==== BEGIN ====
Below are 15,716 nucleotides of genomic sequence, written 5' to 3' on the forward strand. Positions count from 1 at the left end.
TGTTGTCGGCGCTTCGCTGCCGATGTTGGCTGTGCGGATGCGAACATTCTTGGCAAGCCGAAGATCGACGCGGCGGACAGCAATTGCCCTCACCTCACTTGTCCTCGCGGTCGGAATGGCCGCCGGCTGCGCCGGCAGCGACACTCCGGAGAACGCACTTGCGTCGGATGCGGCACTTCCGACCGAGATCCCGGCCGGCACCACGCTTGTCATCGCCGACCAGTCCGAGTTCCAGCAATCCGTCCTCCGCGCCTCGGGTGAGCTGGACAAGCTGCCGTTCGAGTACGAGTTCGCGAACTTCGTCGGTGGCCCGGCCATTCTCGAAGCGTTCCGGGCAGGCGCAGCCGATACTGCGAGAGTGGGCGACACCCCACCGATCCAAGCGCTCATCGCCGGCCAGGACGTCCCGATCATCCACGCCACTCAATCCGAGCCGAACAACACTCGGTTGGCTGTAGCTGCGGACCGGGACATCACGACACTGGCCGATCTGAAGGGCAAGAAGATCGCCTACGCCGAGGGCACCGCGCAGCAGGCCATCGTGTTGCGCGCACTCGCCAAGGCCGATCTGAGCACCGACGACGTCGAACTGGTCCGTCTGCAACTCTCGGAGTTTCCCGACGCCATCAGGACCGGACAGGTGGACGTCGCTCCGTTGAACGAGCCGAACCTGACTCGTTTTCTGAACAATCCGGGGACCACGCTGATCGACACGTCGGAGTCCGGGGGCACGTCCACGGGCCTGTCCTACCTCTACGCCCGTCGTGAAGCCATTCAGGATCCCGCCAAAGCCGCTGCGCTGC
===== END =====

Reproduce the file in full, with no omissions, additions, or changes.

Below are 15,716 nucleotides of genomic sequence, written 5' to 3' on the forward strand. Positions count from 1 at the left end.
TGTTGTCGGCGCTTCGCTGCCGATGTTGGCTGTGCGGATGCGAACATTCTTGGCAAGCCGAAGATCGACGCGGCGGACAGCAATTGCCCTCACCTCACTTGTCCTCGCGGTCGGAATGGCCGCCGGCTGCGCCGGCAGCGACACTCCGGAGAACGCACTTGCGTCGGATGCGGCACTTCCGACCGAGATCCCGGCCGGCACCACGCTTGTCATCGCCGACCAGTCCGAGTTCCAGCAATCCGTCCTCCGCGCCTCGGGTGAGCTGGACAAGCTGCCGTTCGAGTACGAGTTCGCGAACTTCGTCGGTGGCCCGGCCATTCTCGAAGCGTTCCGGGCAGGCGCAGCCGATACTGCGAGAGTGGGCGACACCCCACCGATCCAAGCGCTCATCGCCGGCCAGGACGTCCCGATCATCCACGCCACTCAATCCGAGCCGAACAACACTCGGTTGGCTGTAGCTGCGGACCGGGACATCACGACACTGGCCGATCTGAAGGGCAAGAAGATCGCCTACGCCGAGGGCACCGCGCAGCAGGCCATCGTGTTGCGCGCACTCGCCAAGGCCGATCTGAGCACCGACGACGTCGAACTGGTCCGTCTGCAACTCTCGGAGTTTCCCGACGCCATCAGGACCGGACAGGTGGACGTCGCTCCGTTGAACGAGCCGAACCTGACTCGTTTTCTGAACAATCCGGGGACCACGCTGATCGACACGTCGGAGTCCGGGGGCACGTCCACGGGCCTGTCCTACCTCTACGCCCGTCGTGAAGCCATTCAGGATCCCGCCAAAGCCGCTGCGCTGC